Acquired Immunodeficiency Syndrome/epidemiology , HIV Infections/epidemiology , HIV Infections/prevention & control , Homosexuality, Male/statistics & numerical data , Sexual and Gender Minorities/psychology , Acquired Immunodeficiency Syndrome/drug therapy , Adolescent , Adult , Anti-Retroviral Agents/therapeutic use , COVID-19/diagnosis , COVID-19/epidemiology , COVID-19/psychology , COVID-19/virology , Comorbidity , HIV Infections/transmission , Humans , Incidence , Male , Middle Aged , Minority Groups/psychology , Pre-Exposure Prophylaxis/methods , Risk Factors , SARS-CoV-2/genetics , Sexual Behavior/psychology , Sexual Partners/psychology , Transgender Persons/psychology , United States/epidemiology , Young Adult
11.
J Affect Disord ; 292: 242-254, 2021 09 01.
Article in English | MEDLINE | ID: covidwho-1525832

ABSTRACT

BACKGROUND: The global pandemic of COVID-19 has brought huge changes to people's lifestyles, college students have also been affected seriously. Evidence about these significant changes indicated that college students were more prone to feel anxious and depressed. To derive a precise assessment of the prevalence of anxiety symptom and depressive symptom among college students worldwide, we conducted this meta-analysis. METHODS: Based on the guidance of PRISMA, literature was searched in Pubmed, Web of Science, Embase, and PsycArticles (last search November 6, 2020). These articles after the screening were analyzed by a random-effects model to estimate the pooled prevalence of anxiety symptom and depressive symptom. Also, subgroup analysis, sensitivity analysis, and publication bias were performed in this meta-analysis. RESULTS: The results showed that the pooled anxiety symptom prevalence was 31% (95% CI: 23-39%), pooled depressive symptom prevalence was 34% (95% CI: 27-41%). Subgroup analysis showed that the prevalence of anxiety symptom and depressive symptom among different countries' college students were different, and the pooled depressive symptom prevalence of females was higher compared with males. LIMITATIONS: The prevalence of anxiety symptom and depressive symptom in worldwide college students could be better assessed by a standard and reliable questionnaire. CONCLUSIONS: The results suggest that the prevalence of anxiety symptom and depressive symptom during the COVID-19 pandemic is relatively high. Except for interventions that should be taken to control the pandemic urgently, mental health services are also needed to decrease the risk of anxiety and depression among college students.


Subject(s)
Anxiety , COVID-19 , Depression , Anxiety/epidemiology , COVID-19/psychology , Depression/epidemiology , Female , Humans , Male , Pandemics , Prevalence , SARS-CoV-2 , Students
12.
CMAJ Open ; 9(4): E998-E1004, 2021.
Article in English | MEDLINE | ID: covidwho-1524570

ABSTRACT

BACKGROUND: Asian Canadians and Asian Americans face COVID-19-related discrimination. The objective of this qualitative study was to explore the experiences of Asian health care workers dealing with discrimination, with a focus on racial micro-agressions, in Canada and the United States during the COVID-19 pandemic. METHODS: We adopted a qualitative descriptive approach. We used convenience and snowball sampling strategies to recruit participants. We conducted individual, in-depth semistructured interviews with Asian health care workers in Canada and the US via videoconferencing between May and September 2020. Eligible participants had to self-identify as Asian and be currently employed as a health care worker with at least 1 year of full-time employment. We used an inductive thematic approach to analyze the data. RESULTS: Thirty participants were recruited. Fifteen (50%) were Canadians and 15 (50%) were Americans; there were 18 women (60%), 11 men (37%) and 1 nonbinary person. Most of the participants were aged 25-29 years (n = 16, 53%). More than half were nurses (n = 16, 53%); the other participants were attending physicians (n = 5), physiotherapists (n = 3), resident physicians (n = 2), a midwife, a paramedic, a pharmacist and a physician assistant. Two themes emerged from the data: a surge of racial microaggressions related to COVID-19 and a lack of institutional and public acknowledgement. Participants noted that they have experienced an increase in racial microaggressions during the COVID-19 pandemic. They have also experienced threats of violence and actual violence. The largely silent organizational response to the challenges being faced by people of Asian descent and the use of disparaging terms such as "China virus" in the early stages of the pandemic were a substantial source of frustration. INTERPRETATION: Asian health care workers have experienced challenges in dealing with racial microaggressions related to COVID-19 in the US and Canada. More research should be done on the experiences of Asian Americans and Asian Canadians, both during and after the pandemic, and supportive measures should be put in place to protect Asian health care workers.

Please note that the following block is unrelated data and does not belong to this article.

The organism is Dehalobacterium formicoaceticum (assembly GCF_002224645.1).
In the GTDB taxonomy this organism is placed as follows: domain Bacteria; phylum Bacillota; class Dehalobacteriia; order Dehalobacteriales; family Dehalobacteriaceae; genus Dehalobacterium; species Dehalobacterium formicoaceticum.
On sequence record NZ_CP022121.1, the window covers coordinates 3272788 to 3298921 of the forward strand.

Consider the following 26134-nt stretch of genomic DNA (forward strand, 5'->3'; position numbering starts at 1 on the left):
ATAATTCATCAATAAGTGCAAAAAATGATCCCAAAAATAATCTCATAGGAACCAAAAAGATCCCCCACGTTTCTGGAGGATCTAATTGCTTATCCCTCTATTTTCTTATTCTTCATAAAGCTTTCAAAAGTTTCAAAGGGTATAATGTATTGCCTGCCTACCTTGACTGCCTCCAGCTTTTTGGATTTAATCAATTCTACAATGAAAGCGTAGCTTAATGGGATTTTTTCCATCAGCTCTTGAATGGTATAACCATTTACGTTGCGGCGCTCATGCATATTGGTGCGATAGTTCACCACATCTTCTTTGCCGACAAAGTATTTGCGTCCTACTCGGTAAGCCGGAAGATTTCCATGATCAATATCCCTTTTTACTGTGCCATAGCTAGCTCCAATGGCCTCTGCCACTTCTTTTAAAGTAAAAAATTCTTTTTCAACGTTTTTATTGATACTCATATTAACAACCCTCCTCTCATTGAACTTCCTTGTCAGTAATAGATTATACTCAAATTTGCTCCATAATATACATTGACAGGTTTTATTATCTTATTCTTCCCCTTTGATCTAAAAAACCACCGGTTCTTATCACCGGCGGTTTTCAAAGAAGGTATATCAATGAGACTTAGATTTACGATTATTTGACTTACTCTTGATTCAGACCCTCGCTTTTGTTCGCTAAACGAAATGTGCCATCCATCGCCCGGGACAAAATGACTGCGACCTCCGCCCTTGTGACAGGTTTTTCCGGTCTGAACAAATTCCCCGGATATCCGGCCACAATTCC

Subject(s)
Asian Americans/psychology , COVID-19/psychology , Health Personnel/psychology , Racism/psychology , Adult , Canada , Female , Humans , Interviews as Topic , Male , Pandemics , Qualitative Research , SARS-CoV-2 , United States , Workplace Violence/psychology , Xenophobia/psychology